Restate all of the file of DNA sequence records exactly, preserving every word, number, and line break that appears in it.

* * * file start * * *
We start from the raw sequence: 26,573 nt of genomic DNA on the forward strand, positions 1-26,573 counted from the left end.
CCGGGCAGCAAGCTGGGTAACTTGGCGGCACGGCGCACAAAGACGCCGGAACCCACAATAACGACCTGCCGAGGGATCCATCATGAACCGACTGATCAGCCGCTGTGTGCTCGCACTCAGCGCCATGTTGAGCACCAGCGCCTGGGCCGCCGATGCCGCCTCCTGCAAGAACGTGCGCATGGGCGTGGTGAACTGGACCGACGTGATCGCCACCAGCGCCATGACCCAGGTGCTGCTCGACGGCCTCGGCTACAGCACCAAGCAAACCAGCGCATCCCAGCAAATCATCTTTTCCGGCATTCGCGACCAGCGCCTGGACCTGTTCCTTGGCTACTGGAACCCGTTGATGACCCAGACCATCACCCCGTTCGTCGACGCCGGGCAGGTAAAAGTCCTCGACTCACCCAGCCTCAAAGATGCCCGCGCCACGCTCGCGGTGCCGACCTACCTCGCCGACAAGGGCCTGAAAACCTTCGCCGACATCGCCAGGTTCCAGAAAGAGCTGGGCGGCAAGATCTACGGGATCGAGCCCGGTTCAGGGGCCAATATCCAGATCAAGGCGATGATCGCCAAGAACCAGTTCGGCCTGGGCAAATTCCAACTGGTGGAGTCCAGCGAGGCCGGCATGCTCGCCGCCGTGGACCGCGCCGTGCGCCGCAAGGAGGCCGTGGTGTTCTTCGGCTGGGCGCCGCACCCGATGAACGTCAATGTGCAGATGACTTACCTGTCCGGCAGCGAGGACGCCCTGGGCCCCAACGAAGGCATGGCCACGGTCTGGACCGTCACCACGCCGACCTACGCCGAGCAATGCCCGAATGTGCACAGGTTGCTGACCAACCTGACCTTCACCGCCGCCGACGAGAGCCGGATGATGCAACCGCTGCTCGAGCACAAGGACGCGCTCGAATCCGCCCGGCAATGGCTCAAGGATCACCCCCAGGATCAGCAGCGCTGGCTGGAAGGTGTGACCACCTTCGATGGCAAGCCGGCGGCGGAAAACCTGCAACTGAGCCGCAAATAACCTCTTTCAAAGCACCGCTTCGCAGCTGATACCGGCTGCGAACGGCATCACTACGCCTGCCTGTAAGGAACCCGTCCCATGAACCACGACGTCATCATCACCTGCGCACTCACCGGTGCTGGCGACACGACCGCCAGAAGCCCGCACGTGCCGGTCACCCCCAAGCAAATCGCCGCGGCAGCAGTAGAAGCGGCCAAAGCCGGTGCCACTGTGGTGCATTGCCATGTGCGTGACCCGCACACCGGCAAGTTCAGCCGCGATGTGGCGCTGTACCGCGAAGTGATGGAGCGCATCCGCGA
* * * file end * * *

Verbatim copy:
We start from the raw sequence: 26,573 nt of genomic DNA on the forward strand, positions 1-26,573 counted from the left end.
CCGGGCAGCAAGCTGGGTAACTTGGCGGCACGGCGCACAAAGACGCCGGAACCCACAATAACGACCTGCCGAGGGATCCATCATGAACCGACTGATCAGCCGCTGTGTGCTCGCACTCAGCGCCATGTTGAGCACCAGCGCCTGGGCCGCCGATGCCGCCTCCTGCAAGAACGTGCGCATGGGCGTGGTGAACTGGACCGACGTGATCGCCACCAGCGCCATGACCCAGGTGCTGCTCGACGGCCTCGGCTACAGCACCAAGCAAACCAGCGCATCCCAGCAAATCATCTTTTCCGGCATTCGCGACCAGCGCCTGGACCTGTTCCTTGGCTACTGGAACCCGTTGATGACCCAGACCATCACCCCGTTCGTCGACGCCGGGCAGGTAAAAGTCCTCGACTCACCCAGCCTCAAAGATGCCCGCGCCACGCTCGCGGTGCCGACCTACCTCGCCGACAAGGGCCTGAAAACCTTCGCCGACATCGCCAGGTTCCAGAAAGAGCTGGGCGGCAAGATCTACGGGATCGAGCCCGGTTCAGGGGCCAATATCCAGATCAAGGCGATGATCGCCAAGAACCAGTTCGGCCTGGGCAAATTCCAACTGGTGGAGTCCAGCGAGGCCGGCATGCTCGCCGCCGTGGACCGCGCCGTGCGCCGCAAGGAGGCCGTGGTGTTCTTCGGCTGGGCGCCGCACCCGATGAACGTCAATGTGCAGATGACTTACCTGTCCGGCAGCGAGGACGCCCTGGGCCCCAACGAAGGCATGGCCACGGTCTGGACCGTCACCACGCCGACCTACGCCGAGCAATGCCCGAATGTGCACAGGTTGCTGACCAACCTGACCTTCACCGCCGCCGACGAGAGCCGGATGATGCAACCGCTGCTCGAGCACAAGGACGCGCTCGAATCCGCCCGGCAATGGCTCAAGGATCACCCCCAGGATCAGCAGCGCTGGCTGGAAGGTGTGACCACCTTCGATGGCAAGCCGGCGGCGGAAAACCTGCAACTGAGCCGCAAATAACCTCTTTCAAAGCACCGCTTCGCAGCTGATACCGGCTGCGAACGGCATCACTACGCCTGCCTGTAAGGAACCCGTCCCATGAACCACGACGTCATCATCACCTGCGCACTCACCGGTGCTGGCGACACGACCGCCAGAAGCCCGCACGTGCCGGTCACCCCCAAGCAAATCGCCGCGGCAGCAGTAGAAGCGGCCAAAGCCGGTGCCACTGTGGTGCATTGCCATGTGCGTGACCCGCACACCGGCAAGTTCAGCCGCGATGTGGCGCTGTACCGCGAAGTGATGGAGCGCATCCGCGA